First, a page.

Now, onto this "Chip Chick". It's my version of chicken strips/nuggets. I actually made this Tuesday night. pictures this time. My original recipe was handwritten on a piece of notebook paper, so I'm not entirely sure where this one came from. My apologies if I'm not giving credit where it is due.

Also, I was once told that "how can you use potato chips? They are so high in fat!" Yes, yes they are. But they are also high in flavor. And it's not like I'm eating the entire bag at once (um, wouldn't know anything about doing something like that...) and I'm not serving an entire bag to each member of my family. I feel like paired with healthier sides, it's really not a bad way to serve chicken. My two cents right there. :)

Chip Chick

1.5 pounds boneless, skinless chicken breast, cut into strips or nuggets
1/2 -3/4 cup milk
1 egg
freshly ground black pepper
1/2 tsp garlic powder
1 (11 oz) bag potato chips**

Preheat oven to 400'F. Grease a large baking sheet (or I prefer to line it with parchment paper).

In a large bowl, mix together the milk, egg, pepper and garlic powder. Add the chicken and toss to coat. Set aside.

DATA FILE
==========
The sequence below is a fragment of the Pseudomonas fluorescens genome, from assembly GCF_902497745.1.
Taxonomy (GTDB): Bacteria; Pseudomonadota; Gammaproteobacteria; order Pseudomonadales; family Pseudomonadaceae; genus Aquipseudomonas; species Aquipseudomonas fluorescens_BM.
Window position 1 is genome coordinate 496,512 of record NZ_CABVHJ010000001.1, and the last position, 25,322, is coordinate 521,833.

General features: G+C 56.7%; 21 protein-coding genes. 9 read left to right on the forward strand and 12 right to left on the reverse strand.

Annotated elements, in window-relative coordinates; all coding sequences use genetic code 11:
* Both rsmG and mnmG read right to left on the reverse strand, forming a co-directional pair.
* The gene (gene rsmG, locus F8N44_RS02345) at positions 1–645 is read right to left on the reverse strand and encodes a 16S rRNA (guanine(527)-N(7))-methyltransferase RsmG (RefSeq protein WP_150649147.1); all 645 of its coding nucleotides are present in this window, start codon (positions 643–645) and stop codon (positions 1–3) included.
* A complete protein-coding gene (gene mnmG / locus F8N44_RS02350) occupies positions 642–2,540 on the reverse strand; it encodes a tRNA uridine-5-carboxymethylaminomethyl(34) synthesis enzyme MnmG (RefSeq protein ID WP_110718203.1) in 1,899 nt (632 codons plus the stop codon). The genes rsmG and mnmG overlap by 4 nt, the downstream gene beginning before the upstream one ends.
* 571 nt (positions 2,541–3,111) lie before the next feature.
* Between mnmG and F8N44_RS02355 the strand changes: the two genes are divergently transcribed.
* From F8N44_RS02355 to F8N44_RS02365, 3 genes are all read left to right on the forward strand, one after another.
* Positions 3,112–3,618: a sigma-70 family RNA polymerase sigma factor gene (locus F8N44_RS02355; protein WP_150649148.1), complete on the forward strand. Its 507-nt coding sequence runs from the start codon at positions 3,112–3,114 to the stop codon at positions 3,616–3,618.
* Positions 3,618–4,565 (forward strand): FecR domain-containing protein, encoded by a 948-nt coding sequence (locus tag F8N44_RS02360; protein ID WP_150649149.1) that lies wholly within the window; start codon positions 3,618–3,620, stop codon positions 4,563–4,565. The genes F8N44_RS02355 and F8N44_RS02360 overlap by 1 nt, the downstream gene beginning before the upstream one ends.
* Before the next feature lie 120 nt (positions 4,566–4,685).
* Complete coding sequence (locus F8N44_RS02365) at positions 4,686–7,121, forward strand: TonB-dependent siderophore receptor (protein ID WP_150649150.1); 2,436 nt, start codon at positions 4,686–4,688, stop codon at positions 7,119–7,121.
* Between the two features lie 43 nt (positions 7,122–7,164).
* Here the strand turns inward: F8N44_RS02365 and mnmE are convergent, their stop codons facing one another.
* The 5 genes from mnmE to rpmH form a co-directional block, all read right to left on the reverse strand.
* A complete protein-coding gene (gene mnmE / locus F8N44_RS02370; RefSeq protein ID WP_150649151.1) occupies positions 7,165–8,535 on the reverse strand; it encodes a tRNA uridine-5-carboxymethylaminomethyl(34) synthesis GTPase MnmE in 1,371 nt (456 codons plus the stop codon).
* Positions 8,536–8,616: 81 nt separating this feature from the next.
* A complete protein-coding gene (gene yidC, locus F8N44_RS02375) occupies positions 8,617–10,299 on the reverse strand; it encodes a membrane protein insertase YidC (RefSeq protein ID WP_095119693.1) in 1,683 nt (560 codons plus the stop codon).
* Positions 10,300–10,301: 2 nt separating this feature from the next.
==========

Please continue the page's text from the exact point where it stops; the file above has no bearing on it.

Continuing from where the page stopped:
Cut a small slit near the top of the potato chip bag to let the air out. Place the bag on the counter, and releasing all of your frustrations from the day, smash up the potato chips. I prefer to use a rolling pin and just let them have it!

Place about half of the crushed chips in a pie plate. Taking one or two pieces of chicken at a time, coat them well with the potato chips and place on the prepared baking sheet. You can add more chips as you run out. If you have a husband handy, they are (fairly) good at adding the chips for you. Medium or large children can also be useful here (small children can be helpful, but they can also be messy, just beware). Or do as I do, and keep one hand clean for pouring the chips onto the pie plate.

Bake the chicken for 15-25 minutes or until done, depending on the size of your strips/nuggets.

**I use the original Lay's potato chips, but I've always wanted to try it with the BBQ or sour cream & onion chips. I'm not sure how a thicker chip would work, but feel free to try it and let me know. :)